Thursday, 29 March 2012

Life in 2025 - short stories

Science Fiction or Science Fact?

Sony and The Guardian are trying to predict what life will be like in 2025 - just 13 short years ahead. The days of waiting for technology to become settled before 'buying in' are long since gone as technology leapfrogs technology at a pace of change that the consumer struggles to keep pace with. With this in mind The Guardian asked five best selling authors to write short stories to give a brief view of what they see life will be like.


The Good Listener by Michael Marshall Smith

In this story the author reflects on his fathers death and using his father's 5 year old mobile phone he retraces the holiday he never took with him and discovers that perhaps technology doesn't have all the answers. I liked this story for it's human element. But the technology?

The author predicts cars capable of driving themselves and there are already competitions for people to race cars that drive themselves where success brings two million dollar prizes. But these competitions are off-road, away from traffic and in 2007, in an urban challenge, 4 cars finished in time at an average speed of up to 14 mph. I think such cars are possible but they would require a complete redesign of the traffic system so I doubt it would happen in 13 years. These cars were based on operating systems of Linux and Windows. Reboot when you get stuck at the traffic lights? Interestingly, one of the leading contenders, is now the 'Google Driverless Car'.

The author predicts voice response commands and artificial intelligence in cars... but voice response and AI would be very expensive and I don't believe the public would pay, nor do I think it would be accurate or fast enough for safety or acceptability. I saw voice recognition technology in the early '80s and while it has improved, we are 30 years on and it's not made any serious impact yet.

The author predicts an increasing role for mobile phones... Yes, I 100% agree. It has been gradually evolving since they first came along and they have taken on roles no-one could have predicted - like identifying aircraft flying overhead... how did we cope before?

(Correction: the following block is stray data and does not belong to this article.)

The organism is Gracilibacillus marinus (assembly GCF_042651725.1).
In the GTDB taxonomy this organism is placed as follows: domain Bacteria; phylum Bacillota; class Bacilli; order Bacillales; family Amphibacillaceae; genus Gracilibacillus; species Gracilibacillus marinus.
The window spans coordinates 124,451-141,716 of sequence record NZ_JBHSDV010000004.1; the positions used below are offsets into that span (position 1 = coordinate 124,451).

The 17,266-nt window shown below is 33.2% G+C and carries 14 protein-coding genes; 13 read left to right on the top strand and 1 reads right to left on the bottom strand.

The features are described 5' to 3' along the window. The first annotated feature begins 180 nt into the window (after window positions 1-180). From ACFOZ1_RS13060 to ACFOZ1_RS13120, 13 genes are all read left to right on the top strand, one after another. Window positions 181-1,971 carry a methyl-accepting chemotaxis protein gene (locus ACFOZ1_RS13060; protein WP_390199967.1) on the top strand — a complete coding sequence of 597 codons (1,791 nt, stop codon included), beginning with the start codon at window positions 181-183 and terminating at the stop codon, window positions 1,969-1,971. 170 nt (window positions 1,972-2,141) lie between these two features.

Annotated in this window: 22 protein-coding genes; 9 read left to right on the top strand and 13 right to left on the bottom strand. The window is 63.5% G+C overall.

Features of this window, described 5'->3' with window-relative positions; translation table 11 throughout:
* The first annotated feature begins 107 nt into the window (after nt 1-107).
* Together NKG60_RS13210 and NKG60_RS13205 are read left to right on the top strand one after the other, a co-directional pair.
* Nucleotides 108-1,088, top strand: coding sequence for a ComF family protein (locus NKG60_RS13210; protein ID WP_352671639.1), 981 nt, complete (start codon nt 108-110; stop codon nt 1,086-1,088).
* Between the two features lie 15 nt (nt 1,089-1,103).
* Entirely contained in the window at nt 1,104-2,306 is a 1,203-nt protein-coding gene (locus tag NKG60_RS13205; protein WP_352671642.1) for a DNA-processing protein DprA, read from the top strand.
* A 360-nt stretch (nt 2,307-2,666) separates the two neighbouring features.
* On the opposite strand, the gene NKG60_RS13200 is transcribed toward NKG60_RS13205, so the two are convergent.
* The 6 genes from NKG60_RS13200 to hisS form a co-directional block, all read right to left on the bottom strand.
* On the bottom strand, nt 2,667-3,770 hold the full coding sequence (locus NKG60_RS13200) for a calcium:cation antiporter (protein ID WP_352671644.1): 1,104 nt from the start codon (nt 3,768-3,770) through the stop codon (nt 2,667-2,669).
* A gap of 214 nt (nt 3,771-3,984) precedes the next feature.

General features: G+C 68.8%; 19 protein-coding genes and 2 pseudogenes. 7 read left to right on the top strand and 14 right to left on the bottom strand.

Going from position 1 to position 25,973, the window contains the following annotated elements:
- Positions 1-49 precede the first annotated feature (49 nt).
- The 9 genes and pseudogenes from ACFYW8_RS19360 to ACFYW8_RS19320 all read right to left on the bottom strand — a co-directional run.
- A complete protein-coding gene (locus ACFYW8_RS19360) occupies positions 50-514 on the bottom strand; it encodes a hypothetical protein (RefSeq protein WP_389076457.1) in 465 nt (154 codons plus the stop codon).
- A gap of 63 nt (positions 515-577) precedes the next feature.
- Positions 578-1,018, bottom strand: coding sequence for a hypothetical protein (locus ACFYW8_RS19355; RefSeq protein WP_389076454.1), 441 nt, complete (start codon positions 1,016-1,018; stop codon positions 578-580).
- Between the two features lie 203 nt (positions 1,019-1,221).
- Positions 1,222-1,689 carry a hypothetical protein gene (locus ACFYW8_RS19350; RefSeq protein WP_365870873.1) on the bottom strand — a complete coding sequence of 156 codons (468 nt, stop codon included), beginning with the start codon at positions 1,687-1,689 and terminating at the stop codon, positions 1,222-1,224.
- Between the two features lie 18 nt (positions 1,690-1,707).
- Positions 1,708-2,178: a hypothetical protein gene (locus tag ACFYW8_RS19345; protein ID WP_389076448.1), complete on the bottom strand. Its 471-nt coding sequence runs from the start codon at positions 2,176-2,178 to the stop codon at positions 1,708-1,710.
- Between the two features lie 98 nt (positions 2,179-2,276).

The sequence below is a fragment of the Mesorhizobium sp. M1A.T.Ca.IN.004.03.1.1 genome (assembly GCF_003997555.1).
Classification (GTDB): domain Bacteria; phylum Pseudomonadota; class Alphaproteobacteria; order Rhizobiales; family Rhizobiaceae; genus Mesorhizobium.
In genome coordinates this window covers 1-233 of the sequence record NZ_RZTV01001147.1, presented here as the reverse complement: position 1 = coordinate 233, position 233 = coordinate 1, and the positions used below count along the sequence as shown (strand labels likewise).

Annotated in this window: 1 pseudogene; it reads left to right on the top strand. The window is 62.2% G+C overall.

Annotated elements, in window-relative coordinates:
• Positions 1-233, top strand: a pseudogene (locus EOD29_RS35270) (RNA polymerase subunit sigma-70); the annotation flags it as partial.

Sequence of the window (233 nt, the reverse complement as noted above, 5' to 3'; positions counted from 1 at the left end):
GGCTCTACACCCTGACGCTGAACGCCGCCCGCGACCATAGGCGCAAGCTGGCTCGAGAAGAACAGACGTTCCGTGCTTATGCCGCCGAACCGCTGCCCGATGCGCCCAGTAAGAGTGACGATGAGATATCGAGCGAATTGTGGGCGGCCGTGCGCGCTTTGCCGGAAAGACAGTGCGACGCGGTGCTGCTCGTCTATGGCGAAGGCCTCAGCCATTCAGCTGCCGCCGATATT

Life in 2025 by Marcus Sedgwick

A young programmer writes an app for a software corporation that enables people to select and write their own dreams. This brings him success and promotion and as the corporation seeks a bigger and bigger market it leaves the programmer wondering...

This time the author's predictions are more radical... Controlling people's dreams and nano technologies. There are some huge leaps being made in man-machine interfaces and who knows but dream control may be possible and sooner than we think. And from your mobile phone as a downloadable app! And what would people be like if this was possible? Well that is something that the author explores in a very real way. He comes to pretty much the same conclusion as Michael Marshall Smith in that technology does not answer everything but he also speculates that nano-technologies could be used to ease or even solve many of the third world issues.

My suggestions for 2025


I think that already technology is abusing people and I make no forgiveness for adding this link to my ramblingmole blog where I was infuriated by what manufacturers should consider! But apart from many more roles and much more reliance on what is laughingly called a mobile phone today, I can also predict a continuing role for larger devices for people like myself who struggle to see and read the screens without getting my reading glasses out (and also have large clumsy fingers)! But will TV sets, as tv sets, survive? I think not as they will take on a much more flexible role and 'transmission' may shift totally towards the internet.

But one major prediction I would make, and hope for, is continued reduction in power demands for the newer technologies which will help to reduce our demand for more power production and perhaps lead to a near dependence on sustainable renewable energy. This would hopefully also lead to totally viable electric cars because I do not believe a public transport system will ever have the support of individuals.

Recent breakthroughs in laser technology will bring micro-chip development of light speed chips and may mean that hardware will start to last longer while software and apps remain the focus of change (but maybe not).

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